Book Review: Padawan
This past week, I finally got around to reading Padawan by Kiersten White. It's a really great read! A young Obi-Wan Kenobi adventure is so much fun, and I think this book really adds a lot of flavor to Obi-Wan as a character, his relationship to Qui-Gon Jinn and even his relationship to Anakin Skywalker. If you're an Obi-Wan fan, or just like some Jedi shenanigans, then this book is definitely for you!
Spoilers ahead for Padawan by Kiersten White!
Obi-Wan's character exploration in this book is so, so interesting. We see a time in Obi-Wan's life where he's a young teenager and is unsure of his place in the Force and the Jedi Order. He's eager to prove himself, but frustrated with what he perceives to be a slow pace in Qui-Gon's training compared to his fellow padawans and their masters. Throughout the book, he learns to think more independently, grow patience and have more faith in the Force- he really takes his first steps into becoming the Obi-Wan Kenobi we know and love here, and it's so cool to see.
This book also provides us some insight into Obi-Wan's important relationships throughout the Skywalker Saga, despite the fact that Obi-Wan spends the majority of the book by himself or surrounded by characters original to the novel. The most obvious is his one with Qui-Gon Jinn. The book starts with Obi-Wan doubting his partnership with Qui-Gon, feeling like they aren't a good match like his friends and their masters, and even feeling like he was unwanted after learning that Yoda requested for Qui-Gon to take Obi-Wan. Though they're apart in the book, Obi-Wan is able to carry lessons he's learned from Qui-Gon in his adventure and begin to understand him (somewhat). I really liked seeing Obi-Wan be so reflective and willing to admit when he's wrong- that's not easy, and it's those qualities that make Obi-Wan such an admirable character. And like with Obi-Wan's personality, we also see the steps towards the tight bond and respect between Obi-Wan and Qui-Gon that we see in the future, even if some things about Qui-Gon will always mystify Obi-Wan. And though they aren't known to Obi-Wan yet, I think that this book helps give some perspective on his relationships with Satine and Anakin. We see early Obi-Wan's way of caring for people, and how deeply he cares about people. Though he's much, much younger here than he is during The Clone Wars, the personality traits are all still there. Obi-Wan is willing to give his all for people, and constantly feels responsible for others, things that we can see re-appear very strongly in those relationships. On the other hand, Obi-Wan meets none other than Dexter Jettster in this story, something I was pleasantly surprised by.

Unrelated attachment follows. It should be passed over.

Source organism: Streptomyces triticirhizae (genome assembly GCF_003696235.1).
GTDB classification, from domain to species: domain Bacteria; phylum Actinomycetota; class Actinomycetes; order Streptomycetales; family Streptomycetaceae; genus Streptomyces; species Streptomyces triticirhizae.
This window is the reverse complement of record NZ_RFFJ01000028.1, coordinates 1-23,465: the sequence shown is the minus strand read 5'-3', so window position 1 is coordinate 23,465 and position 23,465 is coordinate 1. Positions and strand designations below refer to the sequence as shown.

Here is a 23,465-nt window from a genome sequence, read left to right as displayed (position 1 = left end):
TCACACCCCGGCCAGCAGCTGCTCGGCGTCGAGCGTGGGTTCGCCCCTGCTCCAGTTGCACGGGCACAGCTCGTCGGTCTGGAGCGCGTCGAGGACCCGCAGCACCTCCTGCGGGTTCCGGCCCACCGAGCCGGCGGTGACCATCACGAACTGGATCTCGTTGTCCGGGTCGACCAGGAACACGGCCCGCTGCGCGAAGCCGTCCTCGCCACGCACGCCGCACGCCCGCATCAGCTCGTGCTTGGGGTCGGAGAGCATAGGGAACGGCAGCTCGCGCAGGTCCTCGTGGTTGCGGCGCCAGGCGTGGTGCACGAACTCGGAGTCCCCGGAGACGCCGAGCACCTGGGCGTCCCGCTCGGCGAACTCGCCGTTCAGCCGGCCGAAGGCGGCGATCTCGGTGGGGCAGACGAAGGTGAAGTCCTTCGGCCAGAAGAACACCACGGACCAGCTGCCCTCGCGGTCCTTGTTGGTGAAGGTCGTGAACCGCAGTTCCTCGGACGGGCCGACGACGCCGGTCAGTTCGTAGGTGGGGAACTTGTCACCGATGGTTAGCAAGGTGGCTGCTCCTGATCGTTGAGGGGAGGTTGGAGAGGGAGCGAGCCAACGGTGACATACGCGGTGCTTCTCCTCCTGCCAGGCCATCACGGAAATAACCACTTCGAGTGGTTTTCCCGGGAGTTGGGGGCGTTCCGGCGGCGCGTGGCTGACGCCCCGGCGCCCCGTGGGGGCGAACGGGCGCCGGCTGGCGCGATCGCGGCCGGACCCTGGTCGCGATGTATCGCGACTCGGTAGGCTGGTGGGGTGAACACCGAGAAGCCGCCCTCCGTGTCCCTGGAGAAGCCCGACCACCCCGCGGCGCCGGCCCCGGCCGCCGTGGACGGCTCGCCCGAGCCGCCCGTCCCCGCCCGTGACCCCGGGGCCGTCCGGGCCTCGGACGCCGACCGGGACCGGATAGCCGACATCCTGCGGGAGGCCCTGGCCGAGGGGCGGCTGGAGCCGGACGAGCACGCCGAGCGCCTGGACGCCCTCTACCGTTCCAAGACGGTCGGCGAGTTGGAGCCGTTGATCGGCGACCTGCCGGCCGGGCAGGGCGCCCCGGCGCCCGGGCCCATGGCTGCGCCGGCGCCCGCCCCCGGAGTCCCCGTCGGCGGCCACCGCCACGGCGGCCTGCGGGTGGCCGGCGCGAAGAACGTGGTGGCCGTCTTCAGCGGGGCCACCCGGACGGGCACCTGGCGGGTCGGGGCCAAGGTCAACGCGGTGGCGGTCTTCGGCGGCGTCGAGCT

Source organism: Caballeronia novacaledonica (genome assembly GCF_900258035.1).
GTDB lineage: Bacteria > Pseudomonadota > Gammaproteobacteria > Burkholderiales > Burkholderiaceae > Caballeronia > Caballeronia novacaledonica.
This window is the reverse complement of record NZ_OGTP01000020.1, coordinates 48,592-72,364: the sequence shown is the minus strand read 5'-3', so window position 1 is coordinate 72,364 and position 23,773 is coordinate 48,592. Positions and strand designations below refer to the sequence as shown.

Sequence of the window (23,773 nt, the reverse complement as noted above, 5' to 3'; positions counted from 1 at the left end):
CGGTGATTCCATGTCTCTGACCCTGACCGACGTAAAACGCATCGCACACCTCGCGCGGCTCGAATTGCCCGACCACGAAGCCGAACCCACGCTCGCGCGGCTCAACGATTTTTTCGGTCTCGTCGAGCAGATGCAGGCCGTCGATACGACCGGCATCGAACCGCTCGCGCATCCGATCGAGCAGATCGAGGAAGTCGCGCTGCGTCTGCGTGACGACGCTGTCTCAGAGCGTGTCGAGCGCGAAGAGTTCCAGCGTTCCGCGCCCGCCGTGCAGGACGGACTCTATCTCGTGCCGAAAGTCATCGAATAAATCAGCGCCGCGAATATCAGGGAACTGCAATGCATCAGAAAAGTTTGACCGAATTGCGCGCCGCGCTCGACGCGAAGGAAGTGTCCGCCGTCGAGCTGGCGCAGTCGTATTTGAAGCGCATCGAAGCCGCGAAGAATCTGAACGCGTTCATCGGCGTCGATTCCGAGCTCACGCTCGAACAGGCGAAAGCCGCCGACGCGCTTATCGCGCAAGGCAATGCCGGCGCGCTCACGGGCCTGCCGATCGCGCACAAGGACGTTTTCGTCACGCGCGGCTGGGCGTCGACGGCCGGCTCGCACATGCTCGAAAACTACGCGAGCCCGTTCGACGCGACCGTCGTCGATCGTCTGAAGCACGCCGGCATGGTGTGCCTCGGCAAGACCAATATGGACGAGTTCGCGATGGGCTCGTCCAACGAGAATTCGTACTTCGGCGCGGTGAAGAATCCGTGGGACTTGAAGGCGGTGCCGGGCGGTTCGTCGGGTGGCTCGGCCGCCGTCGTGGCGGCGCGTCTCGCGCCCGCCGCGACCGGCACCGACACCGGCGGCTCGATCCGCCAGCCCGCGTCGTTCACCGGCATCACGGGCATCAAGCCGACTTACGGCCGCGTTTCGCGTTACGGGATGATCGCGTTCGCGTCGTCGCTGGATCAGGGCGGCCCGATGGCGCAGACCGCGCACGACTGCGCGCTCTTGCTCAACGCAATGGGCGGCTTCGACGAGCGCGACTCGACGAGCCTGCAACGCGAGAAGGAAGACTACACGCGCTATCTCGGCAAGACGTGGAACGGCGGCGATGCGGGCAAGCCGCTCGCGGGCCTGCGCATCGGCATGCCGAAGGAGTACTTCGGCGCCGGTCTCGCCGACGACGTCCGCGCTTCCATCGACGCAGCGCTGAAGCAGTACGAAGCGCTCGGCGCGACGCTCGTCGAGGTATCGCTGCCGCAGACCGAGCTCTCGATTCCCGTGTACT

Most of this story takes place on the planet Lenahra. Lenahra is a beautiful, strange world that flows with not only the Force, but its own power. Lenahra is a closed ecosystem of power, with mysterious blue orbs that provide life for the creatures and plants there (though the flora of Lenahra is equally as dangerous as the animals). The people of Lenahra that Obi-Wan finds- all children, the oldest being about his age- have been consuming these orbs, and they give them abilities similar to that of a Force user. They were raised to believe by their now-dead parents that these powers are what is needed to survive the hostility of the planet, but Obi-Wan discovers that the planet is not naturally hospitable, but in fact very welcoming- unless you're robbing it of its power. The people of Lenahra struggle to reconcile with this fact, especially because their parents have died for the power, but eventually learn that the life cycle of the planet comes above their desire to feel powerful. It's frustrating to watch how they refuse to listen to Obi-Wan at first, but ultimately I found all of their characters very intriguing and ultimately fulfilling.
Finally, I was so excited to see that Orla Jareni from the High Republic is not just mentioned in this book, but fully a part of this story, even if she's been long dead by this time. It is her records from her time exploring as a Wayseeker that leads Obi-Wan to take this dangerous expedition by himself to go and find Lenahra, and she becomes an inspiration for Obi-Wan and in some ways, provides him guidance from beyond the Force. Orla is one of my favorite characters from Phase I of the High Republic, so I loved getting to see a piece of her legacy have such a profound impact on a character long after she's gone, especially a character as important as Obi-Wan Kenobi.